If you working on raising the money of your dreams, you should always be on the lookout for people who can help advance your cause. After all, you can’t do it yourself and many hands make light work.

The right people can be infinitely helpful to your organization:  they can volunteer, they can donate money or stuff, they can help spread the word, and they can connect you to other people who can be tremendous resources for your organization.

One really great way to get people involved and to spread the fundraising work around is to invite them to join a committee.

People don’t have to be Board members to serve on a committee for your organization, they just have to care about the work your nonprofit is doing, and be willing to give their time and talent. 

By engaging these folks on a committee, it gives them a great place to plug in and serve. It brings new skills and resources to the committee and usually some fresh energy. It can also give you a way to evaluate potential Board members. In other words, when people serve first on a committee, it gives you the chance to test them out to see if they might be good Board members.

I like to see a Board member as the leader of a committee, so that communication can flow easily from the committee to the Board. This also prevents a group of volunteers from running off in the wrong direction (as can happen when they are excited about the organization, but unfamiliar with the overall vision for the future).bigstock-Business-People-With-Question--4966182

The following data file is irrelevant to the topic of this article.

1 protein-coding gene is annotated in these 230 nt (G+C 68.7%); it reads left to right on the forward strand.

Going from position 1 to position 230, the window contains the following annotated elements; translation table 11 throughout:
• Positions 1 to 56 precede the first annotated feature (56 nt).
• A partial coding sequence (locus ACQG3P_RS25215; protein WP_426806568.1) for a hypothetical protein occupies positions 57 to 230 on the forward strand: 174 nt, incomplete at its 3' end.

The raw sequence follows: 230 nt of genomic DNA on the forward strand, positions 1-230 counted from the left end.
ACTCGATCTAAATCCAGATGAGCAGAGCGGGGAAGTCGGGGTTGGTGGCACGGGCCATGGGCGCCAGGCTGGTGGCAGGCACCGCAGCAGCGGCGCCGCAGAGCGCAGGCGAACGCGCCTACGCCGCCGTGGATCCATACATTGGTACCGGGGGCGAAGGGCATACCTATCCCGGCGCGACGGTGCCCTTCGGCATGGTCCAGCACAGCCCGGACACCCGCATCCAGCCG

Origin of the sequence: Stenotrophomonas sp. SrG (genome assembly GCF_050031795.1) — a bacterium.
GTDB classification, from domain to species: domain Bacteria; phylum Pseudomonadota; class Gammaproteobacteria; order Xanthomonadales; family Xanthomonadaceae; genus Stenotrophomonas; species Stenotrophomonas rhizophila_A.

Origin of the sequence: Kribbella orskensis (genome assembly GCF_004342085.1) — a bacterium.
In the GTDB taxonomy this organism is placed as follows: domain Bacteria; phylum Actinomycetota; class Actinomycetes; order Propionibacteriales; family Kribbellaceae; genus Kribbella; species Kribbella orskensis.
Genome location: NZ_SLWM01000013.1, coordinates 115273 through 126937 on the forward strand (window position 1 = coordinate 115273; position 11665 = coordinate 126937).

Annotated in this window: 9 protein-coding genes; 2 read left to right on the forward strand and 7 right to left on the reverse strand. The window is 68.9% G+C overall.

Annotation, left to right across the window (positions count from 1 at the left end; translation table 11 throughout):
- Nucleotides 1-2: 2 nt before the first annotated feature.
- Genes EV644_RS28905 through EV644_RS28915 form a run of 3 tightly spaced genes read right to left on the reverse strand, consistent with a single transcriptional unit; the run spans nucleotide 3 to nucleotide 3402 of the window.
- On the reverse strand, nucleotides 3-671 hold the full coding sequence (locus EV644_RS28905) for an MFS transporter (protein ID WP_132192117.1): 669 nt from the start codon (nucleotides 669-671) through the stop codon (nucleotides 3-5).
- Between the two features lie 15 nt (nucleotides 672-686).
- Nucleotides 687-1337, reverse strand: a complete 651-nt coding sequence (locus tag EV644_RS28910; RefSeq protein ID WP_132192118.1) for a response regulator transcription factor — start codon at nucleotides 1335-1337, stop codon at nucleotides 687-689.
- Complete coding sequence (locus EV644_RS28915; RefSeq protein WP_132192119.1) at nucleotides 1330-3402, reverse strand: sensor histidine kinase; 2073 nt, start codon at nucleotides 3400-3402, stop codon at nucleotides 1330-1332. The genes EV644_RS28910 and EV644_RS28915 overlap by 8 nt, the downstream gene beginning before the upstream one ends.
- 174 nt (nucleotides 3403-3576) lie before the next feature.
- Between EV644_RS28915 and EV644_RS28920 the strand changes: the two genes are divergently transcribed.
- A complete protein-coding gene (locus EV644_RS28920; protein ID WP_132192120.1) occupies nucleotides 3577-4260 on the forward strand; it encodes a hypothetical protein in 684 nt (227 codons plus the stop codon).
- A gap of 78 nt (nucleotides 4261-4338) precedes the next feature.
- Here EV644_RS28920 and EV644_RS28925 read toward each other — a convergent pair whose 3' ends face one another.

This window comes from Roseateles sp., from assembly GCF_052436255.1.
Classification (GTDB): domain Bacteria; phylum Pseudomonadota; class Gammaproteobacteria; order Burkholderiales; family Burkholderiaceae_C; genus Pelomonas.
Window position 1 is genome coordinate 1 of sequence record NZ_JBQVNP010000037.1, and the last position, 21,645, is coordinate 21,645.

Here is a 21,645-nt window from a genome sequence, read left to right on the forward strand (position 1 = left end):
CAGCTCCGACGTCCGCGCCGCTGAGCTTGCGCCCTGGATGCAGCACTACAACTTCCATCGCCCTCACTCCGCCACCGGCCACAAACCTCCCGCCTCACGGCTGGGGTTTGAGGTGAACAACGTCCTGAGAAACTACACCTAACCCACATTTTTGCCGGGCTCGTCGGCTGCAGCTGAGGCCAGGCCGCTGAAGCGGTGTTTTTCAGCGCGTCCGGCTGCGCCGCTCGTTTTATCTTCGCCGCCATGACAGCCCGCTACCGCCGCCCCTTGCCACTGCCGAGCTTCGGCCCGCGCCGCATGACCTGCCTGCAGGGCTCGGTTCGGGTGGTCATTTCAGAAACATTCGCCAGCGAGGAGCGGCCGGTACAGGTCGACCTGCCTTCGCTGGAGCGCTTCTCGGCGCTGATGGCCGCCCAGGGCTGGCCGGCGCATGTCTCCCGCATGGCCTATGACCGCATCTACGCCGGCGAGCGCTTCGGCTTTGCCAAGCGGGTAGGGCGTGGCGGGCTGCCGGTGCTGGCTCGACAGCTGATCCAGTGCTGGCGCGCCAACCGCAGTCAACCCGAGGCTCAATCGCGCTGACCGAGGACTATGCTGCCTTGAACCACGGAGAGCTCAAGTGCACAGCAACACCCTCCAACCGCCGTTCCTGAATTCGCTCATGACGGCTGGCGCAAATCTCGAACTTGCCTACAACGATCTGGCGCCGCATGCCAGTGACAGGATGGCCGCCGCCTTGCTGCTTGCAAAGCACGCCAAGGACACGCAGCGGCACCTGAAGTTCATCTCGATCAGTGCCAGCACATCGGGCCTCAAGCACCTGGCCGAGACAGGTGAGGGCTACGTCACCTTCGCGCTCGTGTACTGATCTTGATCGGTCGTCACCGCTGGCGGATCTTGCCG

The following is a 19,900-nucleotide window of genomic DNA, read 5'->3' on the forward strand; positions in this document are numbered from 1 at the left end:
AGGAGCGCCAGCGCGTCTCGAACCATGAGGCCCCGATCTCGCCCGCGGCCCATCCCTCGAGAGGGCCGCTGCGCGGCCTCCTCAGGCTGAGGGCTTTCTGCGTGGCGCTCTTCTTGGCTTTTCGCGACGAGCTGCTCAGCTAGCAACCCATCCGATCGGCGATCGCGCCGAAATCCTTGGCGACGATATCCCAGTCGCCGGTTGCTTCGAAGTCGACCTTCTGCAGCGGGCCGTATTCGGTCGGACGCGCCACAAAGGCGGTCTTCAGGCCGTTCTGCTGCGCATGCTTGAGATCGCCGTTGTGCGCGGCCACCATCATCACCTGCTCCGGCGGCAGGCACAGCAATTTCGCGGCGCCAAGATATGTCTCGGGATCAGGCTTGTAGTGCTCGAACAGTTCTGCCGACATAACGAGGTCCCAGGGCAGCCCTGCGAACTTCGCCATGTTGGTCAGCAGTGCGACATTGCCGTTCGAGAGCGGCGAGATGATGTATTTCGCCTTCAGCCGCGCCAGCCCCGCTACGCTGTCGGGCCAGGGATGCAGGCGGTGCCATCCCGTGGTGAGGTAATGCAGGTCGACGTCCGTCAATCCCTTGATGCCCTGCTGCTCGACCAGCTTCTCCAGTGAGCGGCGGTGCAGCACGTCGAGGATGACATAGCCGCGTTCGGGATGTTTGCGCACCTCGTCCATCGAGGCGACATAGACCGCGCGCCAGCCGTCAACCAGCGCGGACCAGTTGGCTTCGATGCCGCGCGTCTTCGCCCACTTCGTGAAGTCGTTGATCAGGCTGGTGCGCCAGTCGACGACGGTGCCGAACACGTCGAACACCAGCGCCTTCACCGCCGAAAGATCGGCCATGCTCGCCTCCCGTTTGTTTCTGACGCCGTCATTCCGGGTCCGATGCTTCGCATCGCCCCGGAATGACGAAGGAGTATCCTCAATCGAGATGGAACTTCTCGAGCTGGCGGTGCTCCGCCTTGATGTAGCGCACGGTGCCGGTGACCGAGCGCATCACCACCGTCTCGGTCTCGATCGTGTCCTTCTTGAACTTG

To decide whether someone will be a good fit for your committee, first consider the purpose of the committee.  What is the committee intended to accomplish? Will the person you’re considering be a good fit with the others already on the committee? Do they have skills or connections that will benefit the committee? And probably the most important questions: Do they have the time and are they willing to serve?

Don’t add someone simply because he or she is well-known in the community.  Make sure they have the time and are willing to do some work.  Otherwise, it won’t benefit you at all.

And make sure you’re ready to do your part in giving the nonprofit volunteers a good experience on the committee.  Be prepared for meetings, give them the information and support they need, and be sure to thank them regularly.  When you do, everyone will be more likely to enjoy it and want to do it again.


  1. “Don’t add someone simply because he or she is well-known in the community.” Amen! I’ll second your excellent suggestions of selecting someone based on their skills, time, plays well with others, etc. Everyone will be the happier for it. Thanks for the reminders, Sandy.

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